In general, the centenarians remained in good health longer than average, not developing diseases associated with old age until in their 90s, according to the study.

The researchers were surprised, Dr Sebastiani said, that they found little difference between the centenarians and the control group in genetic variations that predispose people to certain illnesses. "We found that what predisposes to a long life is not lack of disease associated variants, but the presence of protective variants," she said at a briefing.

In addition, 40 percent of "super-centenarians" aged 110 and over had three specific genetic variants in common.

Prof Perls cautioned that this is a very complex genetic puzzle and "we're quite a ways away, still, in understanding what pathways are governed by these genes." "I look at the complexity of this puzzle and feel very strongly that this will not lead to treatments that will get people to be centenarians," he said. But it may help in developing a strategy and screenings that will help find what treatments will be needed down the road.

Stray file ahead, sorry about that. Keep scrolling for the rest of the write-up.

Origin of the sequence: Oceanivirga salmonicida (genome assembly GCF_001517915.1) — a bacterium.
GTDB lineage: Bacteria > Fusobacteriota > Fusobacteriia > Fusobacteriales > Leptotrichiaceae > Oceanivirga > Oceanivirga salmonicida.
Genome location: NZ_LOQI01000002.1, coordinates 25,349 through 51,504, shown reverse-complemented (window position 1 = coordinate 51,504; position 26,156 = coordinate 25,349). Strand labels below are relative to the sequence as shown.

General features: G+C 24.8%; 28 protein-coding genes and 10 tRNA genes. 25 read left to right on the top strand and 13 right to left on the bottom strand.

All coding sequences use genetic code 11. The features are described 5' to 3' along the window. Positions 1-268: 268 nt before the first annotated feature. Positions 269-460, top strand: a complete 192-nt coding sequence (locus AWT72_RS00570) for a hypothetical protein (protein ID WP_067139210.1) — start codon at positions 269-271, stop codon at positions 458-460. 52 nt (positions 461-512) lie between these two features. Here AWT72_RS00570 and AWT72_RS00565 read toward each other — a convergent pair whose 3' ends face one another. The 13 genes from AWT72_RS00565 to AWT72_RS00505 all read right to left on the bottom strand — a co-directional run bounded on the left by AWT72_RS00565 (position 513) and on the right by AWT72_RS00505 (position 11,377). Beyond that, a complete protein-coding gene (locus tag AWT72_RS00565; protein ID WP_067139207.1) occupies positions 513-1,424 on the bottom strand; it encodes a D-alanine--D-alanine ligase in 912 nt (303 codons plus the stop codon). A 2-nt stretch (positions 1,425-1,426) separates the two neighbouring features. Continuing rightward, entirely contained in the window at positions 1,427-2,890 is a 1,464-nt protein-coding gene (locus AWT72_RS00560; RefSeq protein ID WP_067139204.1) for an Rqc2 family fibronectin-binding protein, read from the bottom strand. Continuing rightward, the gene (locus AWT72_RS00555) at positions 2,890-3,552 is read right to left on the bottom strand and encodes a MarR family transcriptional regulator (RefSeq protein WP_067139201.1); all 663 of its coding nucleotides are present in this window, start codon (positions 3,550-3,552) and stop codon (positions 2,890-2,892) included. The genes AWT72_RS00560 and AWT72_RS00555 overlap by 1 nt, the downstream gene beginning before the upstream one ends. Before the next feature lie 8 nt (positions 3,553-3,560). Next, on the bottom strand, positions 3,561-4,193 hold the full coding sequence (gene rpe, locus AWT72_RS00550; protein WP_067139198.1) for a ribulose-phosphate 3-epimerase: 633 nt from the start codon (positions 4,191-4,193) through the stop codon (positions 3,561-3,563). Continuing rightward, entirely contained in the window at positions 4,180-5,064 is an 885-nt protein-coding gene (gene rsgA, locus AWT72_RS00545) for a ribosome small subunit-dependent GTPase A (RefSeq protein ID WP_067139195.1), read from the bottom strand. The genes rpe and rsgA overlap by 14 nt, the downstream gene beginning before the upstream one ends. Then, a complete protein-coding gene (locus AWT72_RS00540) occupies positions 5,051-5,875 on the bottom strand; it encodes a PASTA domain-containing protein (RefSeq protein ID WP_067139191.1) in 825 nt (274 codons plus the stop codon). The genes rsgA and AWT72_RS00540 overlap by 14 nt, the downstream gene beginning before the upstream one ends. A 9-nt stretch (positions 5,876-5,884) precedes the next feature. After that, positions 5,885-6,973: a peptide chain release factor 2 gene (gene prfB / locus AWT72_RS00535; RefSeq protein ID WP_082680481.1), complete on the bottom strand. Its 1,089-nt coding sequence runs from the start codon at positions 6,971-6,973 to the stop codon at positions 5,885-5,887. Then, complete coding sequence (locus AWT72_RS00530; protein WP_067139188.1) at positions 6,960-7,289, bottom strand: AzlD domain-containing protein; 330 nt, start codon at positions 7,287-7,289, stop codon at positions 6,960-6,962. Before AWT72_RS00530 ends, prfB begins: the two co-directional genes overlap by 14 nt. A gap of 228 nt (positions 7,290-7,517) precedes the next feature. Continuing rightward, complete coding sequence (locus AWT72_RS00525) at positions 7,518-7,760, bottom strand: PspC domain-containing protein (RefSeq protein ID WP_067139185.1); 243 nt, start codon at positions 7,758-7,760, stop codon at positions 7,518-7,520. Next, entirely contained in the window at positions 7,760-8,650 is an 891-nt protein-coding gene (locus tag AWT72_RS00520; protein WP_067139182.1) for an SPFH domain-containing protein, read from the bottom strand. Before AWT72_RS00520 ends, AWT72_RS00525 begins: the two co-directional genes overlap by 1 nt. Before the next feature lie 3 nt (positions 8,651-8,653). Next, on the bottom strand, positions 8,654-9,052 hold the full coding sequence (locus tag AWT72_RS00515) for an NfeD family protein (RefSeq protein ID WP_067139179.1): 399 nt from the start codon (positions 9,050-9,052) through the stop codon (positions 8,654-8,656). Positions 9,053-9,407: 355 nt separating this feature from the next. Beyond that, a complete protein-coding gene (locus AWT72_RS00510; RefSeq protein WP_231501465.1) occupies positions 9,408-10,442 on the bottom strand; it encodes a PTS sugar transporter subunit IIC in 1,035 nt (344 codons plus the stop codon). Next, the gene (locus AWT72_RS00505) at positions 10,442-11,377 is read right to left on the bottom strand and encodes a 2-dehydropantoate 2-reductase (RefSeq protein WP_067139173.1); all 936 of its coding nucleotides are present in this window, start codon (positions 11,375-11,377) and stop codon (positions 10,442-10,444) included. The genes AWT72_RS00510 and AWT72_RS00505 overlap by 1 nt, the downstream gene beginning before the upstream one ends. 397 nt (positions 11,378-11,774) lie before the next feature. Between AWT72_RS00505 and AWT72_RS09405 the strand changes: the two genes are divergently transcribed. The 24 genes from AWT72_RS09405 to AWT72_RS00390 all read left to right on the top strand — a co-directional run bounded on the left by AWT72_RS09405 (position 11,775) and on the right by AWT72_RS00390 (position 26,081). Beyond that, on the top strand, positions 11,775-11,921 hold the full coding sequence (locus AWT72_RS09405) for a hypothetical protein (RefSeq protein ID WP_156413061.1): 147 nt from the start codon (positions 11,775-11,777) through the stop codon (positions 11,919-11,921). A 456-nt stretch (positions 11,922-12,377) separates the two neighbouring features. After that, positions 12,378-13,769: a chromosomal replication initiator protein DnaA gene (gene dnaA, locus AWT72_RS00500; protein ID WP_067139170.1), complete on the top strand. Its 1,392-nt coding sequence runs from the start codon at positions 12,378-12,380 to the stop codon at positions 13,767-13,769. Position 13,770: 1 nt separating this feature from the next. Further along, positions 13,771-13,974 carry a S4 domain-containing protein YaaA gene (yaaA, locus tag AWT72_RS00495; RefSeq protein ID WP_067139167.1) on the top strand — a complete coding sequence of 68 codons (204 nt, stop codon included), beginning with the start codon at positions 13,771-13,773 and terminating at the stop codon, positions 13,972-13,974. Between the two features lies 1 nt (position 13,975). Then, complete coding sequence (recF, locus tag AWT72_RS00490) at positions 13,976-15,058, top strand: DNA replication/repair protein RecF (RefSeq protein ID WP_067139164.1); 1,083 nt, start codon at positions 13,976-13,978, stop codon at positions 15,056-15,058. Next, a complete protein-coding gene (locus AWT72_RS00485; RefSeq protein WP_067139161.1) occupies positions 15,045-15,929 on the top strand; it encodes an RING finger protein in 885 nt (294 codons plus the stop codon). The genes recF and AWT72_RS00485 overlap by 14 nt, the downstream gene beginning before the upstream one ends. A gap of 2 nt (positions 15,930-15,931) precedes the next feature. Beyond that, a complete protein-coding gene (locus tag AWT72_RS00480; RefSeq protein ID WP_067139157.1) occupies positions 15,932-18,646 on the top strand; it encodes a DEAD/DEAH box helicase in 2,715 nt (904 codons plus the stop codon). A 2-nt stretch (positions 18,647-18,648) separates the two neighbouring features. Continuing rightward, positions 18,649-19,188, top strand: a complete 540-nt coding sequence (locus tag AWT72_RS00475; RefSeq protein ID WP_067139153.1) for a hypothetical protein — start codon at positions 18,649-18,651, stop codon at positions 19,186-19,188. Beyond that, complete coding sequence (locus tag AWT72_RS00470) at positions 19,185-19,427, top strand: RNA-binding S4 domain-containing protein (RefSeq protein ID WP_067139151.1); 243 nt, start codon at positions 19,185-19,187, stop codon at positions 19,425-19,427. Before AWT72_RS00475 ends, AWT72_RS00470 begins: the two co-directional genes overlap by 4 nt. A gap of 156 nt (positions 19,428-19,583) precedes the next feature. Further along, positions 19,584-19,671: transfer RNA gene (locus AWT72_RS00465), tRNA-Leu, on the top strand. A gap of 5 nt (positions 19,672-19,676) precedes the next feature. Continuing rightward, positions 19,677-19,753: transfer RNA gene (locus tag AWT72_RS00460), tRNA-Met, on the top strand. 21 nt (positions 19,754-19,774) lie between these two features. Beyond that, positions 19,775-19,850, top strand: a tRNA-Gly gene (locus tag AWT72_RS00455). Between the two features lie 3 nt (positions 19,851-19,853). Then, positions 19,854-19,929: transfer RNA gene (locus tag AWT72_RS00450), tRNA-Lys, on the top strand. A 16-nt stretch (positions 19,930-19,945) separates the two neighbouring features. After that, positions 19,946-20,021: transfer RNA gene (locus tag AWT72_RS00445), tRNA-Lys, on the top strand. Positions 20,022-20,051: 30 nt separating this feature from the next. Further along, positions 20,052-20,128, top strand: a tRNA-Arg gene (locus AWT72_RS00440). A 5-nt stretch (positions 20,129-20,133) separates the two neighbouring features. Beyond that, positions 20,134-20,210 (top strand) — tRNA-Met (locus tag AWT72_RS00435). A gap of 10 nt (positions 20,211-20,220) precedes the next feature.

While this study, begun in 1995, focused on Caucasians, the researchers said they plan to extend it to other groups, including studying Japan, which has large numbers of elderly.

"Inheritability of longevity has been looked at, so genes do play a role," said Dr Kenneth S. Kendler of the Department of Human and Molecular Genetics at Virginia Commonwealth University. But so do other factors "such as driving motorcycles fast and smoking," said Dr Kendler, who was not part of the research team.

The 77 percent accuracy rate reported in this study is better than other groups have been able to do, Dr Kendler added.